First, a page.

Usually, solid powdery sodium carbonate of industrial grade having a purity of about 99% and containing metal impurities such as iron, manganese and copper is used as the starting sodium carbonate without any pre-treatment, and hydrogen peroxide is used in the form of an aqueous solution having a concentration of generally at least 35%, preferably 60 to 75%.

The ratio between the sodium carbonate and the hydrogen peroxide is such that when the composition of sodium peroxide is taken as 2Na2 CO3.3H2 O2, the hydrogen peroxide is used in an amount about 1.2 to about 2.0 times the theoretical amount.

The process of this invention can be conveniently carried out generally by preparing in a reactor a working solution containing 2.4 to 4.5% by weight of hydrogen peroxide and 9.5 to 12.4% by weight of sodium carbonate from the aforesaid industrial grade Na2 CO3 and a 60% aqueous solution of H2 O2, adding a predetermined amount of the N,N,N',N'-tetra(phosphonomethyl)diaminoalkane and the inorganic salt, then reacting sodium carbonate with hydrogen peroxide at a reaction temperature of 10° to 30° C., preferably 15° to 20° C. and a stirring speed of 200 to 500 rpm while adjusting the residence time of the crystal slurry to 0.5 to 1.5 hours, preferably 0.5 to 1.0 hour to crystallize sodium percarbonate, continuously withdrawing the resulting slurry from the reactor, collecting the crystals by filtration, and drying them.

The invention is not limited to the above procedure, and the reaction can also be carried out under reaction conditions known heretofore.

According to this invention, the decomposition of hydrogen peroxide can be fully inhibited even in continuous long-term operation by using a much smaller amount of the stabilizer and the salts than in the case of using a conventional stabilizer of the organic chelating agent type together with the inorganic salt. The process of the invention can thus provide sodium percarbonate having high quality and excellent storage stability in which the ratio of hydrogen peroxide to sodium carbonate in the crystals is close to the theoretical value.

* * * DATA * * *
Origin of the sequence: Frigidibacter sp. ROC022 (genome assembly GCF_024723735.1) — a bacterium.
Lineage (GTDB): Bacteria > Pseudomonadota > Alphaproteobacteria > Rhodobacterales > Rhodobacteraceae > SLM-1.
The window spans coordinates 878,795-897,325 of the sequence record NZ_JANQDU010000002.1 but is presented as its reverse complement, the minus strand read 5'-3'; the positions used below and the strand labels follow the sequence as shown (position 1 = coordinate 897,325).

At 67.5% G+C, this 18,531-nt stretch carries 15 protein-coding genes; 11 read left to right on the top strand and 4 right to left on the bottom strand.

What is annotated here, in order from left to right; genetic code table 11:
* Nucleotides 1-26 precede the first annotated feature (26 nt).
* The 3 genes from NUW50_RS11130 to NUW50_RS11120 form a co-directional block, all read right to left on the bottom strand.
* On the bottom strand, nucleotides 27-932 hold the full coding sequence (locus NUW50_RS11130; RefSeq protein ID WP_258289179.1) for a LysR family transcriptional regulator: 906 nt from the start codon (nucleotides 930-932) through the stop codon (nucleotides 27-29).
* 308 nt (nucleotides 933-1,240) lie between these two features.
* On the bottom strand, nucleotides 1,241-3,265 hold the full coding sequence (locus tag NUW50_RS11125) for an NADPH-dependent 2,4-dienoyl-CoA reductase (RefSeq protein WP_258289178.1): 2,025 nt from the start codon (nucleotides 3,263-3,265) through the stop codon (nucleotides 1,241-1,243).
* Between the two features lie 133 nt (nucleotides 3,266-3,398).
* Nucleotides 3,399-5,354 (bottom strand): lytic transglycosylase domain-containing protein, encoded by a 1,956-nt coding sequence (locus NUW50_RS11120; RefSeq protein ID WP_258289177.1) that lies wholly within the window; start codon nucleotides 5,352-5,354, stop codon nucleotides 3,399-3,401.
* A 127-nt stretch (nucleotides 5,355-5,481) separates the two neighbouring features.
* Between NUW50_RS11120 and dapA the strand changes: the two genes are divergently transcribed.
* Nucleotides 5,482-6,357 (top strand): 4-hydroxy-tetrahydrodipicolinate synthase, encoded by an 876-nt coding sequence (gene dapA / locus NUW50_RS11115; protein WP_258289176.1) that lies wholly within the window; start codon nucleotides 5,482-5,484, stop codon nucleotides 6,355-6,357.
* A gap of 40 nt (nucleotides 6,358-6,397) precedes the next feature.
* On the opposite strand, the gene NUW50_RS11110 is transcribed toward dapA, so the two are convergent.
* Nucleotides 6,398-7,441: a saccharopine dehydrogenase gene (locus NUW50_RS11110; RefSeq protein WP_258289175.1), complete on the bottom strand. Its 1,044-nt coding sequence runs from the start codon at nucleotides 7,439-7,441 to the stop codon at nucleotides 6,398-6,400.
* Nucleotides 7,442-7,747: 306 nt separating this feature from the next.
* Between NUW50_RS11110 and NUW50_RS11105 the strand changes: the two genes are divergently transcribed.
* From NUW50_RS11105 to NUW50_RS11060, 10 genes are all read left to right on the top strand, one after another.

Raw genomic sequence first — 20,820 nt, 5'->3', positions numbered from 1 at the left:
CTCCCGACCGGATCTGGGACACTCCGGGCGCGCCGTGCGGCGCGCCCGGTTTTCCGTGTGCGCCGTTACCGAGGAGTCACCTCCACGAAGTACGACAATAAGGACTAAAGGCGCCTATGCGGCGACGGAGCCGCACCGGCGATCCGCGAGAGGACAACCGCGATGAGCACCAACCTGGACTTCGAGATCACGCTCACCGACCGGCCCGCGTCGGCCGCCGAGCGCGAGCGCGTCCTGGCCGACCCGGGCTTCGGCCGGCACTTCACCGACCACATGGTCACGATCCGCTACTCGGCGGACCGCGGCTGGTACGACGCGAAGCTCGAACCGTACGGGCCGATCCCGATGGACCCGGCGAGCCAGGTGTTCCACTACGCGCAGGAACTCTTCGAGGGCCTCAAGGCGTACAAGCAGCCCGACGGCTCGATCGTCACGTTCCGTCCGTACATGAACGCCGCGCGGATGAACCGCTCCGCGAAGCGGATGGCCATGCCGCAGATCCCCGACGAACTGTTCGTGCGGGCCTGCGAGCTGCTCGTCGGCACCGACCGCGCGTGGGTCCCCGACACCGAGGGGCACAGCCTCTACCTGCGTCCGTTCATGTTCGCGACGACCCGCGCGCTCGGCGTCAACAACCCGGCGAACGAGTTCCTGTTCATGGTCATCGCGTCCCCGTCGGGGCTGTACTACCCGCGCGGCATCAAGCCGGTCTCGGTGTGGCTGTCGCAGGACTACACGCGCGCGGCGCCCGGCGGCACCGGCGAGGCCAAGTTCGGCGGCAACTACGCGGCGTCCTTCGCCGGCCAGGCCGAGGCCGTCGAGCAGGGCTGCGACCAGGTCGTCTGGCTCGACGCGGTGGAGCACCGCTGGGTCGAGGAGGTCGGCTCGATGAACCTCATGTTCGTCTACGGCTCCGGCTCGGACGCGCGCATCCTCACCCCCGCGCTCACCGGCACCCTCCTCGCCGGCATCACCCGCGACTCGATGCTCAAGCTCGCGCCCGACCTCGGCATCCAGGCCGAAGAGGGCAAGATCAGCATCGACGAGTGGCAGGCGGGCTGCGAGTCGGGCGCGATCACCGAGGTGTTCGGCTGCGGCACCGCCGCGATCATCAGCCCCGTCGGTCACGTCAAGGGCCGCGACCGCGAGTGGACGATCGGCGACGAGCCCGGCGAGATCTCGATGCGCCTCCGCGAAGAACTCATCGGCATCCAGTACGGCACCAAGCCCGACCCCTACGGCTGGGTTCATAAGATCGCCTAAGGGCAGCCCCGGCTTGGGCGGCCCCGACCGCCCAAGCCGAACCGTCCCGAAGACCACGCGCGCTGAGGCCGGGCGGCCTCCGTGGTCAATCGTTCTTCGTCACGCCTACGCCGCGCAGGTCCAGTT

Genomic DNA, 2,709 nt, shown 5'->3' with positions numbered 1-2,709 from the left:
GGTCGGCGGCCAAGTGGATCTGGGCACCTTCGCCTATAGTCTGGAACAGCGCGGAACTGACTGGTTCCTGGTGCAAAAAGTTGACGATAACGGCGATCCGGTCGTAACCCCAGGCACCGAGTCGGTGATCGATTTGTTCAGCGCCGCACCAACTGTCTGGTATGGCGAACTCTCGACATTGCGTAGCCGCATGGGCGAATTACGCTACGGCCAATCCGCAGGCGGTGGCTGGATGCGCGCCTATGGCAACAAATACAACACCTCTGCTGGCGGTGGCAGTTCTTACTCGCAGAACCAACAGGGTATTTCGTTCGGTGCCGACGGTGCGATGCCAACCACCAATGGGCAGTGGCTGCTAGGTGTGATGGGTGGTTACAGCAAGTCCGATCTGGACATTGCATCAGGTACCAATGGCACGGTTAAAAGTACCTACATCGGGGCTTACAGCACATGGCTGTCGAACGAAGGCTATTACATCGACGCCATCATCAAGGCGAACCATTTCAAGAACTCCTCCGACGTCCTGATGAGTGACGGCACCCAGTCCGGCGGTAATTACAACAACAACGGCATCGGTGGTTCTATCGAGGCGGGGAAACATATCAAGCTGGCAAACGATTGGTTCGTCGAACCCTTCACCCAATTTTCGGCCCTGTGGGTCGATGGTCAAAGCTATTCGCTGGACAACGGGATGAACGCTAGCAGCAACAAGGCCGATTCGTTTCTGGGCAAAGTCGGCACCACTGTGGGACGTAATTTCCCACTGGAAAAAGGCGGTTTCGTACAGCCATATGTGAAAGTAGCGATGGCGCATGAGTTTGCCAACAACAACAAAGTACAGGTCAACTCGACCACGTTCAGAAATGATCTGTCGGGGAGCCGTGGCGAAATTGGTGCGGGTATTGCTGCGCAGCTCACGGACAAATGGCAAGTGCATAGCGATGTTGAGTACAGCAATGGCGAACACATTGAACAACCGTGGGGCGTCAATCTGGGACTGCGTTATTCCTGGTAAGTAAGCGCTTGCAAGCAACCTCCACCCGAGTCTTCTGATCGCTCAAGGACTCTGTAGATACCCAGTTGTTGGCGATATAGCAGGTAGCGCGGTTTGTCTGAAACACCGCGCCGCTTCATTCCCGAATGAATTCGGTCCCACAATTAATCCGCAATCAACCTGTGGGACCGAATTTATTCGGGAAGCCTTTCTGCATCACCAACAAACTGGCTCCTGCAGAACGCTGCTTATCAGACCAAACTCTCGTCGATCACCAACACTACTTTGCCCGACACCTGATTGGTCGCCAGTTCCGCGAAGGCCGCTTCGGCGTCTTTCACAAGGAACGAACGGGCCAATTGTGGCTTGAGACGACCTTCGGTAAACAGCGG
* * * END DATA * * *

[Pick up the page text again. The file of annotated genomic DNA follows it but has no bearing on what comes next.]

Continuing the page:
The following Example illustrates the present invention more specifically.

EXAMPLE 1

A working solution containing 2.4% by weight of hydrogen peroxide and 12.1% by weight of sodium carbonate was prepared in a 500 ml reactor equipped with an agitator and thermometer. Each of the mixed stabilizers shown in Table 1 was added, and sodiumm carbonate and 60% aqueous solution of hydrogen peroxide was charged continuously at a rate of 94 g/hr and 75 g/hr, respectively, with stirring. The reaction was carried out at a temperature of 15° C. and a stirring speed of 300 rpm continuously for 5 hours while adjusting the residence time of the crystal slurry to 30 minutes. The crystal slurry was continuously withdrawn from the reactor after the lapse of a predetermined residence time. The crystal slurry was collected by filtration, and dried. The weight of the resulting crystals and the concentration of hydrogen peroxide in the crystals were measured, and the yield of crystals based on hydrogen peroxide per unit time was calculated. Separately, the resulting crystals were allowed to stand for 30 days in the open state in an atmosphere at 35° C. and 80% RH. The ratio of decomposition of hydrogen peroxide in the crystals was used as a measure of storage stability. The results are shown in Table 1.